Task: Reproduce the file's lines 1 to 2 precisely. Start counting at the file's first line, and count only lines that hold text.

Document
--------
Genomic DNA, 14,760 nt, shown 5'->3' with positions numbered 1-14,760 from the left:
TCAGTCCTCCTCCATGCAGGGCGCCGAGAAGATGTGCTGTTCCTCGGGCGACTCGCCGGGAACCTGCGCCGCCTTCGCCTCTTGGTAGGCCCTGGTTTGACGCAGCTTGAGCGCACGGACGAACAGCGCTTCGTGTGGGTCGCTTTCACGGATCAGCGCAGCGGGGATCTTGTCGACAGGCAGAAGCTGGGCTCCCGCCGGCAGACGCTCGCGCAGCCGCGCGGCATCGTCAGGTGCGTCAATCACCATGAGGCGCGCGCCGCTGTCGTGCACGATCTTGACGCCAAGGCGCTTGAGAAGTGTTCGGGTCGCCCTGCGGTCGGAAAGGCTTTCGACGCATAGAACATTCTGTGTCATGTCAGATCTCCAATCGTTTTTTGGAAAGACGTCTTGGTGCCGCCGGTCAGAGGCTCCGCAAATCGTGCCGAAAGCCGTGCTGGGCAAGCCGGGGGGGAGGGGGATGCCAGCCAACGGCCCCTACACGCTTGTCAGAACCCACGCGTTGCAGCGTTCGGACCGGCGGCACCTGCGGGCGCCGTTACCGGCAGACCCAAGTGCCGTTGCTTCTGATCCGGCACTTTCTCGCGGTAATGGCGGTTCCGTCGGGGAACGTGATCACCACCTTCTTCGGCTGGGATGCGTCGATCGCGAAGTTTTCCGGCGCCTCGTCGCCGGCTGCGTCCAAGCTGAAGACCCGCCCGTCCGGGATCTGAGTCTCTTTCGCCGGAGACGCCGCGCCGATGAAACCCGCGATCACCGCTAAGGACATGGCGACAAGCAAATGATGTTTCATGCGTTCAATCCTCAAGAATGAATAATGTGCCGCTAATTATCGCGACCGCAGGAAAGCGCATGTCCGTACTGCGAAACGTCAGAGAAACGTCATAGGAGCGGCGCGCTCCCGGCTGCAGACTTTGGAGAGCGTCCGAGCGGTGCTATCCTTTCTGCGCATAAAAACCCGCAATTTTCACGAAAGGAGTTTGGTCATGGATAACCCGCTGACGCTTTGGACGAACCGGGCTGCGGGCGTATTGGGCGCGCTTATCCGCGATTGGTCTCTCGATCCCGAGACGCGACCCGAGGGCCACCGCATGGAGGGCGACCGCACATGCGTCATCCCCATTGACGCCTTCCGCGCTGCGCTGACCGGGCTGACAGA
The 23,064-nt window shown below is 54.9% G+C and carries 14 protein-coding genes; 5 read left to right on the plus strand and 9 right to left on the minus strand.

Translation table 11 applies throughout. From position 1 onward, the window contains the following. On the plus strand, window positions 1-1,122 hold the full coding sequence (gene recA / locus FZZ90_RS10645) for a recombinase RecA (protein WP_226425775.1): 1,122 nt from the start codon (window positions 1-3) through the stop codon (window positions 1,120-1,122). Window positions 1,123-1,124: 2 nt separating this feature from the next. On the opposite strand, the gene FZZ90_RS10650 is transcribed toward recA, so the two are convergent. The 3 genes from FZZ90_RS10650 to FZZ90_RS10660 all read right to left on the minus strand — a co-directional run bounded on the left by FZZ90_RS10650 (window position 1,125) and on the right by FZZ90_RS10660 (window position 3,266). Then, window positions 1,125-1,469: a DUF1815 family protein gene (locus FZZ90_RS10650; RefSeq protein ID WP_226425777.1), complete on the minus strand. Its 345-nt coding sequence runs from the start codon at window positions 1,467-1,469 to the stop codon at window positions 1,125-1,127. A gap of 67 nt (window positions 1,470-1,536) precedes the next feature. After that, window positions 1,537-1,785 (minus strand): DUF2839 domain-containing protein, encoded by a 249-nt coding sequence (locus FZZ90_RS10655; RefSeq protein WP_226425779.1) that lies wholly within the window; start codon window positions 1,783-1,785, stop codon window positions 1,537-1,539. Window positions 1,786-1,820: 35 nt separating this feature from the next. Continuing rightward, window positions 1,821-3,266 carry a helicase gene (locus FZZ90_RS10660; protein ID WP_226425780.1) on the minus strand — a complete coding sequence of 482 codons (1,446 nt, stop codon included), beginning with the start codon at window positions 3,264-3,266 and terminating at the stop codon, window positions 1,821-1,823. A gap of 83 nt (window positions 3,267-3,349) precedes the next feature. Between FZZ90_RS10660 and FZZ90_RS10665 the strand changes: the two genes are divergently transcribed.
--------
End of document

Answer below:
Genomic DNA, 14,760 nt, shown 5'->3' with positions numbered 1-14,760 from the left:
TCAGTCCTCCTCCATGCAGGGCGCCGAGAAGATGTGCTGTTCCTCGGGCGACTCGCCGGGAACCTGCGCCGCCTTCGCCTCTTGGTAGGCCCTGGTTTGACGCAGCTTGAGCGCACGGACGAACAGCGCTTCGTGTGGGTCGCTTTCACGGATCAGCGCAGCGGGGATCTTGTCGACAGGCAGAAGCTGGGCTCCCGCCGGCAGACGCTCGCGCAGCCGCGCGGCATCGTCAGGTGCGTCAATCACCATGAGGCGCGCGCCGCTGTCGTGCACGATCTTGACGCCAAGGCGCTTGAGAAGTGTTCGGGTCGCCCTGCGGTCGGAAAGGCTTTCGACGCATAGAACATTCTGTGTCATGTCAGATCTCCAATCGTTTTTTGGAAAGACGTCTTGGTGCCGCCGGTCAGAGGCTCCGCAAATCGTGCCGAAAGCCGTGCTGGGCAAGCCGGGGGGGAGGGGGATGCCAGCCAACGGCCCCTACACGCTTGTCAGAACCCACGCGTTGCAGCGTTCGGACCGGCGGCACCTGCGGGCGCCGTTACCGGCAGACCCAAGTGCCGTTGCTTCTGATCCGGCACTTTCTCGCGGTAATGGCGGTTCCGTCGGGGAACGTGATCACCACCTTCTTCGGCTGGGATGCGTCGATCGCGAAGTTTTCCGGCGCCTCGTCGCCGGCTGCGTCCAAGCTGAAGACCCGCCCGTCCGGGATCTGAGTCTCTTTCGCCGGAGACGCCGCGCCGATGAAACCCGCGATCACCGCTAAGGACATGGCGACAAGCAAATGATGTTTCATGCGTTCAATCCTCAAGAATGAATAATGTGCCGCTAATTATCGCGACCGCAGGAAAGCGCATGTCCGTACTGCGAAACGTCAGAGAAACGTCATAGGAGCGGCGCGCTCCCGGCTGCAGACTTTGGAGAGCGTCCGAGCGGTGCTATCCTTTCTGCGCATAAAAACCCGCAATTTTCACGAAAGGAGTTTGGTCATGGATAACCCGCTGACGCTTTGGACGAACCGGGCTGCGGGCGTATTGGGCGCGCTTATCCGCGATTGGTCTCTCGATCCCGAGACGCGACCCGAGGGCCACCGCATGGAGGGCGACCGCACATGCGTCATCCCCATTGACGCCTTCCGCGCTGCGCTGACCGGGCTGACAGA